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Reimagining Southern Food Through Grey Spaces

Reimagining Southern Food Through Grey Spaces

For the American restaurant industry, there is no American fare without the contributions and influences of Black chefs and Black culture. To honor their impact on the industry, this month we’re highlighting chefs making big moves in the culinary scene!

 

Photo: Sarah Kohut

Chef Mashama and The Diner Bar

Today we’re checking back in with a chef we feature during 2021’s Women’s History Month. Savannah-based chef Mashama Bailey has been using her culinary experience to impact her community. Now Chef Mashama, along with business partner Johno Morisano, is opening The Diner Bar and The Grey Market in Austin, Texas.

Much like the flagship location in Savannah, The Diner Bar will center around local brands in the Austin community. The Diner Bar is located in downtown Austin on the ground level of Thompson and Tommie Hotels. The menu will continue to play off of the familiar port city Southern cuisine found at The Grey and incorporate local ingredients and Texas flavors. 


Photo: Adam Kuehl

Chef Mashama and The Grey

Joining the Southern food movement as a Black woman, Chef Mashama Bailey wanted to reimagine the Southern Black experience through food. As author Osayi Endolyn stated in Netflix’s “Chef’s Table”, “Mashama Bailey has shown Savannah that, yes, you can celebrate these traditional dishes, but we can push it, too.”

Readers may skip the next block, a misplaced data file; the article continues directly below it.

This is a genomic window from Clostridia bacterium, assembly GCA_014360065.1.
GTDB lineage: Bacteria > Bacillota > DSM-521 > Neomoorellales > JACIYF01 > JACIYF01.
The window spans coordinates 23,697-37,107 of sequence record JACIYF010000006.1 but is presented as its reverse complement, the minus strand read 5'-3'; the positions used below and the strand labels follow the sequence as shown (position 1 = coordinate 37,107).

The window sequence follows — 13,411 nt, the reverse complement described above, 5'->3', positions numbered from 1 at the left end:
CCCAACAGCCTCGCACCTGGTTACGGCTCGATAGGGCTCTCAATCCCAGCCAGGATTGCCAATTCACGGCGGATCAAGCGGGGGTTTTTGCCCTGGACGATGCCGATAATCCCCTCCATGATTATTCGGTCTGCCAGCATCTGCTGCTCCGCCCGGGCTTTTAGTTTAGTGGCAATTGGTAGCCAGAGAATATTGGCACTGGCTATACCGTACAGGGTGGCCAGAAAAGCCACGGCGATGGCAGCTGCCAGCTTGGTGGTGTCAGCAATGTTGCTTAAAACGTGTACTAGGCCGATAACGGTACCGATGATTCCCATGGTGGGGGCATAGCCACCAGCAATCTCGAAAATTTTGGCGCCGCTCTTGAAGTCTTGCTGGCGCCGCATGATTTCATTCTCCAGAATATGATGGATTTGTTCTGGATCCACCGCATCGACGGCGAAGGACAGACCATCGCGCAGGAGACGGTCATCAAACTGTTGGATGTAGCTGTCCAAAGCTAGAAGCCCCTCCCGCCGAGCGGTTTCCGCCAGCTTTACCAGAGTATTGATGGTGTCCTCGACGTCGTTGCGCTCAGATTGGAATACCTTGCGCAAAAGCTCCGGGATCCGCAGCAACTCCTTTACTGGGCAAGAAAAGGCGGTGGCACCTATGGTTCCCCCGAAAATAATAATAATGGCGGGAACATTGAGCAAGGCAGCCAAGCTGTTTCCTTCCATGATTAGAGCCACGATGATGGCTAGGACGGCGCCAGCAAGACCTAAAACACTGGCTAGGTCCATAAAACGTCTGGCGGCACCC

In 2014 Chef Mashama partnered with Johno Morisano to open The Grey, a restaurant converted from an abandoned, formally segregated Greyhound station in the middle of downtown Savannah.

As a James Beard Foundation’s Best Chef Southeast 2019 winner, Chef Mashama’s culinary voice resonates with many people. Chef Mashama grew up on her grandmother’s Southern dishes. When she became a chef, she wanted to honor her grandmother’s casual Southern food by using her formal culinary training to show people that Black cooking is more than just fried chicken and black-eyed peas. 

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